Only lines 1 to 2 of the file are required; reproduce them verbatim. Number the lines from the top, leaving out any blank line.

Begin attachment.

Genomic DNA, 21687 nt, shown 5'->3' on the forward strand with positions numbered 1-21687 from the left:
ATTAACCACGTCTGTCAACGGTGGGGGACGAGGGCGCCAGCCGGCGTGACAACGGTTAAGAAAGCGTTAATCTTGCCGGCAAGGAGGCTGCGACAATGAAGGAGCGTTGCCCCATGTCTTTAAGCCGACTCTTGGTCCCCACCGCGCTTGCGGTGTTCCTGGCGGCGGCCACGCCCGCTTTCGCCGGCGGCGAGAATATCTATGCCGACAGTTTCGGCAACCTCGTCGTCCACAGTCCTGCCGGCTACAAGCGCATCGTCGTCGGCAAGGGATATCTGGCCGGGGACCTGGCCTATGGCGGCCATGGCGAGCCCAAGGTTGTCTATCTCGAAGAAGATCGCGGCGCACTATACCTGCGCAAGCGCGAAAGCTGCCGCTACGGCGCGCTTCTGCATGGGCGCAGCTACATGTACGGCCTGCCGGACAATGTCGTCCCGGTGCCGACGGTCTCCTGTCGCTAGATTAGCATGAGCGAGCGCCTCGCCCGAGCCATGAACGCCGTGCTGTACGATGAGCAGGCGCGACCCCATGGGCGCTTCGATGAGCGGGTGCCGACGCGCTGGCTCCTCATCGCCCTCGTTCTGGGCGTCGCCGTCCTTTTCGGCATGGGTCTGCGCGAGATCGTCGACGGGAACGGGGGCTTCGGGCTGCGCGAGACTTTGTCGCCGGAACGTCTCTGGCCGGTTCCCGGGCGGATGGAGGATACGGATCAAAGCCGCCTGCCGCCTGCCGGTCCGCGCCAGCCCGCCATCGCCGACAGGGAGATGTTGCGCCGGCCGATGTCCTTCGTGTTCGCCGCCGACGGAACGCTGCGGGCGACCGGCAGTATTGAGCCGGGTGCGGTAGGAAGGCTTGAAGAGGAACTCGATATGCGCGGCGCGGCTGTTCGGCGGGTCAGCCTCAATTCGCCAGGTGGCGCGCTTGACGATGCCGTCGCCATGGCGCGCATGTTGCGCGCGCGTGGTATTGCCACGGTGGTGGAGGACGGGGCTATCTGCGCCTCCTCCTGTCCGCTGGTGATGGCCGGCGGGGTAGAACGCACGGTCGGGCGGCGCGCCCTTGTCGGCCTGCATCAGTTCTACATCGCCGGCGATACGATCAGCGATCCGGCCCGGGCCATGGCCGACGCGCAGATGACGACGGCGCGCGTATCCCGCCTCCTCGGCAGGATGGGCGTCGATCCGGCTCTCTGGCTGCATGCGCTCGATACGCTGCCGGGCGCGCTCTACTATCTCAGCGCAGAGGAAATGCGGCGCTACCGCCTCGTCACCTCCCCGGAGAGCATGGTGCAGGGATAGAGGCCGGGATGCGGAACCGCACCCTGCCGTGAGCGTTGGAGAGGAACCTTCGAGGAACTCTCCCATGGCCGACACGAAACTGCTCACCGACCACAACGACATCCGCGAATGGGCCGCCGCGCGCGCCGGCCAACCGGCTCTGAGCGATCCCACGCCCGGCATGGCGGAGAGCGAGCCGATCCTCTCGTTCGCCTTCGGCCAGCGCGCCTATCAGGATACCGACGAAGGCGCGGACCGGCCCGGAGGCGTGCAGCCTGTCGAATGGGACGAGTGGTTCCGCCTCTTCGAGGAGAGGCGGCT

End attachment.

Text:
Genomic DNA, 21687 nt, shown 5'->3' on the forward strand with positions numbered 1-21687 from the left:
ATTAACCACGTCTGTCAACGGTGGGGGACGAGGGCGCCAGCCGGCGTGACAACGGTTAAGAAAGCGTTAATCTTGCCGGCAAGGAGGCTGCGACAATGAAGGAGCGTTGCCCCATGTCTTTAAGCCGACTCTTGGTCCCCACCGCGCTTGCGGTGTTCCTGGCGGCGGCCACGCCCGCTTTCGCCGGCGGCGAGAATATCTATGCCGACAGTTTCGGCAACCTCGTCGTCCACAGTCCTGCCGGCTACAAGCGCATCGTCGTCGGCAAGGGATATCTGGCCGGGGACCTGGCCTATGGCGGCCATGGCGAGCCCAAGGTTGTCTATCTCGAAGAAGATCGCGGCGCACTATACCTGCGCAAGCGCGAAAGCTGCCGCTACGGCGCGCTTCTGCATGGGCGCAGCTACATGTACGGCCTGCCGGACAATGTCGTCCCGGTGCCGACGGTCTCCTGTCGCTAGATTAGCATGAGCGAGCGCCTCGCCCGAGCCATGAACGCCGTGCTGTACGATGAGCAGGCGCGACCCCATGGGCGCTTCGATGAGCGGGTGCCGACGCGCTGGCTCCTCATCGCCCTCGTTCTGGGCGTCGCCGTCCTTTTCGGCATGGGTCTGCGCGAGATCGTCGACGGGAACGGGGGCTTCGGGCTGCGCGAGACTTTGTCGCCGGAACGTCTCTGGCCGGTTCCCGGGCGGATGGAGGATACGGATCAAAGCCGCCTGCCGCCTGCCGGTCCGCGCCAGCCCGCCATCGCCGACAGGGAGATGTTGCGCCGGCCGATGTCCTTCGTGTTCGCCGCCGACGGAACGCTGCGGGCGACCGGCAGTATTGAGCCGGGTGCGGTAGGAAGGCTTGAAGAGGAACTCGATATGCGCGGCGCGGCTGTTCGGCGGGTCAGCCTCAATTCGCCAGGTGGCGCGCTTGACGATGCCGTCGCCATGGCGCGCATGTTGCGCGCGCGTGGTATTGCCACGGTGGTGGAGGACGGGGCTATCTGCGCCTCCTCCTGTCCGCTGGTGATGGCCGGCGGGGTAGAACGCACGGTCGGGCGGCGCGCCCTTGTCGGCCTGCATCAGTTCTACATCGCCGGCGATACGATCAGCGATCCGGCCCGGGCCATGGCCGACGCGCAGATGACGACGGCGCGCGTATCCCGCCTCCTCGGCAGGATGGGCGTCGATCCGGCTCTCTGGCTGCATGCGCTCGATACGCTGCCGGGCGCGCTCTACTATCTCAGCGCAGAGGAAATGCGGCGCTACCGCCTCGTCACCTCCCCGGAGAGCATGGTGCAGGGATAGAGGCCGGGATGCGGAACCGCACCCTGCCGTGAGCGTTGGAGAGGAACCTTCGAGGAACTCTCCCATGGCCGACACGAAACTGCTCACCGACCACAACGACATCCGCGAATGGGCCGCCGCGCGCGCCGGCCAACCGGCTCTGAGCGATCCCACGCCCGGCATGGCGGAGAGCGAGCCGATCCTCTCGTTCGCCTTCGGCCAGCGCGCCTATCAGGATACCGACGAAGGCGCGGACCGGCCCGGAGGCGTGCAGCCTGTCGAATGGGACGAGTGGTTCCGCCTCTTCGAGGAGAGGCGGCT